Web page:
Monday, April 15, 2013

Byzantine Music during the Triodion Period


The Lenten period or the period of the Triodion (according to the Orthodox Church), is characterised by its hymnological celebration, that leads us slowly but gradually towards Easter, the Feast of Feasts. The objective of this period is to prepare us with fasting and repentance, in order for us to greet the Holy Passion of Christ and His Resurrection. That is why the solemnity and the joyful mourning are pointed out through the services and hymns of the Triodion.   
Why do we name the period before Pascha as the period of Triodion? The terminology derives from two words, the Greek word for the number ‘3’ and the word ‘ode’, which derives from the ancient Greek word ‘ado’, meaning to chant (according to the ecclesiastical language), that are metrical hymns, recited melodically. The Canon, going through its evolutionary period, ended up being made up of 9 odes; however, during the period of Lent some Canons have only 3 odes. That is why the book we mostly use during Lent is called Triodion.
The economy of the Church, for the purpose of the catholic exercise and concurrence in prayer and fasting, introduces several stages that we must reach in order to be successful, spiritually and physically, during the period of Lent, leading to Easter and the Resurrection of our Lord. Therefore, we have the first weeks which prepare the ground, as did John the Baptist before the coming of Jesus Christ to the world. This first period prepares us and introduces us gradually to Lent, in order for us to understand the deeper meaning and the particular spirituality of the period of Triodion. After of course we experience the Holy and Great Lent, full of meaning, symbolism, theology, history, music, colours and poetry, which all together complete the Christian life by showing not only events and persons of our life time but also remembering other epochs beginning from Adam and Eve and ending at the Second Coming of Christ. Thus we identify that all of these events are part of the Ecclesia.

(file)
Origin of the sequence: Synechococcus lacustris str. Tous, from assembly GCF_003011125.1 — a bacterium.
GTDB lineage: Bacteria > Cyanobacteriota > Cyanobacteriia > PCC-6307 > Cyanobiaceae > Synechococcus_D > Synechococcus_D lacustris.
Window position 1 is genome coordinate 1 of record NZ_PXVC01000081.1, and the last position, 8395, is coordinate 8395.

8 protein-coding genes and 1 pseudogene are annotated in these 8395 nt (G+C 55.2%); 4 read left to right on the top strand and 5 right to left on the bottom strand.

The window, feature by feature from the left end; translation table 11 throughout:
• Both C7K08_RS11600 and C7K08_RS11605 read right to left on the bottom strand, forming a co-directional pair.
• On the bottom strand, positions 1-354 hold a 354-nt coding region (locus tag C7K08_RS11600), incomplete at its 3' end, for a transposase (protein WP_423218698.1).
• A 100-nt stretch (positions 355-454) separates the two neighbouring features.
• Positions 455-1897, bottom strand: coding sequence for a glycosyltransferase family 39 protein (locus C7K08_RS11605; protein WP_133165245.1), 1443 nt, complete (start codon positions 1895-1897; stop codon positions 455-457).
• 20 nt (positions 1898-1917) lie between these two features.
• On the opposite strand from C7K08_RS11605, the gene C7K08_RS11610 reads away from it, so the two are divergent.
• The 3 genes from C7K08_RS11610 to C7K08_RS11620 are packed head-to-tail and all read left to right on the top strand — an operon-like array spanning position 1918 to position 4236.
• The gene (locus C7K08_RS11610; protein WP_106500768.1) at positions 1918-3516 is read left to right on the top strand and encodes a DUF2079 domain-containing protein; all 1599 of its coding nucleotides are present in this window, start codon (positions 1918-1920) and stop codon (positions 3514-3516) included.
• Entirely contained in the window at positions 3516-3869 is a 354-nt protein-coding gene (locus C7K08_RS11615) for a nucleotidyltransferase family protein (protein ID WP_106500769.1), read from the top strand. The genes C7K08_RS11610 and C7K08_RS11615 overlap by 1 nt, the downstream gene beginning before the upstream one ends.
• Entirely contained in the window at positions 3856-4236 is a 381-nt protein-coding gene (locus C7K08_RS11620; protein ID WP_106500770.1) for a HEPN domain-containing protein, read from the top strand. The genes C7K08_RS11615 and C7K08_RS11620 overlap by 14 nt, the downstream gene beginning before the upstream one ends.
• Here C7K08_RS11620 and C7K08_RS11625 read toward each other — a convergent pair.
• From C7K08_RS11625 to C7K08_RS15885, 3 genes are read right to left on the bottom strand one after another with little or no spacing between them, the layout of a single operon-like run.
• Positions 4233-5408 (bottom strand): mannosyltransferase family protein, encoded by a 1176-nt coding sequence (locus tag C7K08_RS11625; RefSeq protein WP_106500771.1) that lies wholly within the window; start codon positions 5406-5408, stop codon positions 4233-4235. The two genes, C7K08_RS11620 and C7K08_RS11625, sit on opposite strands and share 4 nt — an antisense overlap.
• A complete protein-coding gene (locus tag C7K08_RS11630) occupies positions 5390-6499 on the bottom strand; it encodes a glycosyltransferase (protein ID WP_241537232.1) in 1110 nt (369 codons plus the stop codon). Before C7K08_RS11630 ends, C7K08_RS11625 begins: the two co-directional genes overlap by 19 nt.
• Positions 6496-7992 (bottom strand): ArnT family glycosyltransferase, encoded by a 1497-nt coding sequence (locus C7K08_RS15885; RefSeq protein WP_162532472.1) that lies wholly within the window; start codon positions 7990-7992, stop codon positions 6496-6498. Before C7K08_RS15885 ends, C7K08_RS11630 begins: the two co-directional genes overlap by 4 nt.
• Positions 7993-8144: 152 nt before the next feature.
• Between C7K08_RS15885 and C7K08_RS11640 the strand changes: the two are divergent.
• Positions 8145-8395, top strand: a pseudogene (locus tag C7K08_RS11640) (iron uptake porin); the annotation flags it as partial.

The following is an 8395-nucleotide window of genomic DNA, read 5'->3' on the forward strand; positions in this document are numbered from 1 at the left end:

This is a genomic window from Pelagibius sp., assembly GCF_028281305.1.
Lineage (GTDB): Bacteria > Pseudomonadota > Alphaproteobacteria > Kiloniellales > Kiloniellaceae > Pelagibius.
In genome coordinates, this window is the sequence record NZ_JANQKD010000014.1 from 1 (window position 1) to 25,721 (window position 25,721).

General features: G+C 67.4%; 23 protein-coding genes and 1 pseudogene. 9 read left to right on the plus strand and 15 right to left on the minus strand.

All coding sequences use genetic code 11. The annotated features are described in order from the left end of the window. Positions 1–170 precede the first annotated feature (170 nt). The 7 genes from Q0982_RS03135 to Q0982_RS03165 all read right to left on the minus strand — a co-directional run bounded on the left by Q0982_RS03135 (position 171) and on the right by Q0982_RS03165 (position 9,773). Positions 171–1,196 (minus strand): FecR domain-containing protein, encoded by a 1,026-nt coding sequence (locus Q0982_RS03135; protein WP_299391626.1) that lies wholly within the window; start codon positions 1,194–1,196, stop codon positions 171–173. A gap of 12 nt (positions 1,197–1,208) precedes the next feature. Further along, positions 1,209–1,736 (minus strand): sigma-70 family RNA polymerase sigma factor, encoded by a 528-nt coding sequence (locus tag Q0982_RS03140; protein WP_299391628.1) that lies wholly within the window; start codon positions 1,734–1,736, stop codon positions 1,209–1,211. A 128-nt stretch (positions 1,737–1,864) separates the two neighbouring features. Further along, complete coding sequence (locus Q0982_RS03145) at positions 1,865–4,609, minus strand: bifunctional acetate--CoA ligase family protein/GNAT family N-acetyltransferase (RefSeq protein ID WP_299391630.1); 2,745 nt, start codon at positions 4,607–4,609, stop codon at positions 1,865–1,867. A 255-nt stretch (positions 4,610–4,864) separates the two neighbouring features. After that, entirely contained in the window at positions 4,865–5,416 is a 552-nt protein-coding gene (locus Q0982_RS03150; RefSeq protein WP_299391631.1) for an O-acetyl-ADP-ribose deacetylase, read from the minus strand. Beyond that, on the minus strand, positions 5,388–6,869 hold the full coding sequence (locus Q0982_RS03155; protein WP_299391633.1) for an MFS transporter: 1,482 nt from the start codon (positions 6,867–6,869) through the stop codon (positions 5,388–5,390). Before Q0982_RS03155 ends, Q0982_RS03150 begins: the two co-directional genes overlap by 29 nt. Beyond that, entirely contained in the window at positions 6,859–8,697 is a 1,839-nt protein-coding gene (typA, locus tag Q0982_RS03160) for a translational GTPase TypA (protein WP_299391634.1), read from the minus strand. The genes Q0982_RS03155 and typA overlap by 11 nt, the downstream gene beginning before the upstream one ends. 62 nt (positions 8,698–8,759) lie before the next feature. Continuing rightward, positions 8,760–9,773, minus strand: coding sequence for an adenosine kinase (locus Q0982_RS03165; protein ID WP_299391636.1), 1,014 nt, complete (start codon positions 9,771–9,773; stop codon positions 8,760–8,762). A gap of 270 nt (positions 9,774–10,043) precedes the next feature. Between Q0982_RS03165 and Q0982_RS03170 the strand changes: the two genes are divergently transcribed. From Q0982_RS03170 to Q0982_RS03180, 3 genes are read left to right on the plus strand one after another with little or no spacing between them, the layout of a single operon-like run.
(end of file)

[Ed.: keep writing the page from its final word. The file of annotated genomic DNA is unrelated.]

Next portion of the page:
I believe it is important to emphasize the value and significance of Byzantine music, especially during the Triodion that is the art of prayer, being an ecclesiastical component. We could even claim that it is the salt of ecclesiastical life that cleanses and heals the soul of man, or as mentioned by the great chanter Thrasivoulos Stanitsas, “the language of Byzantine music is an eternal chant, by which our people come to a dialogue with God”. This music calms the faithful and brings them in communion with the Creator. As Basil the Great stated towards the youth, when comparing secular music and Byzantine music, “we need to seek the other (i.e. Byzantine and ecclesiastical music) which is superior and leads higher”.  Also we can identify the different sound from mode to mode, confirming that each sound of the ecclesiastical music affects the faithful in a characteristic way, highlighting thus the educational and therapeutic role of music within the church life of the Christian, which many times during this period has a sense of doxology, supplication, mourning and joyful sadness. The objective, however, is prayer and communion with God, which is also reached through Byzantine music, pointing out the purification and serenity of the believer. The ecclesiastical music of the Orthodox Church, as explained by the Protopsaltis Chrysanthos Theodosopoulos has “unmatched lyricism, inexhaustible wealth of ideas and an original and wonderful technique, combining in a wonderful way the structure, content and melody, creating seamless harmonic conjunction with the text”. That is why it is a necessary part of the divine worship within Orthodoxy.
Through this laconic description of Byzantine music, especially during the period of Lent, depicted here, we comprehend the importance of music and ecclesiastical art in general within Orthodoxy, leading all of us towards salvation. Despite the beauty of Byzantine music, we need to understand the hymns, which are full of theology, dogmatics, spirituality, church history. By reading and comprehending the hymns we are able to understand and live the period of Lent, leading towards the ultimate climax, i.e. the Resurrection that is the confirmation of the Old and New Testament, because without the Resurrection of Jesus Christ, our faith would be in vain (1 Corinthians, 15:14).

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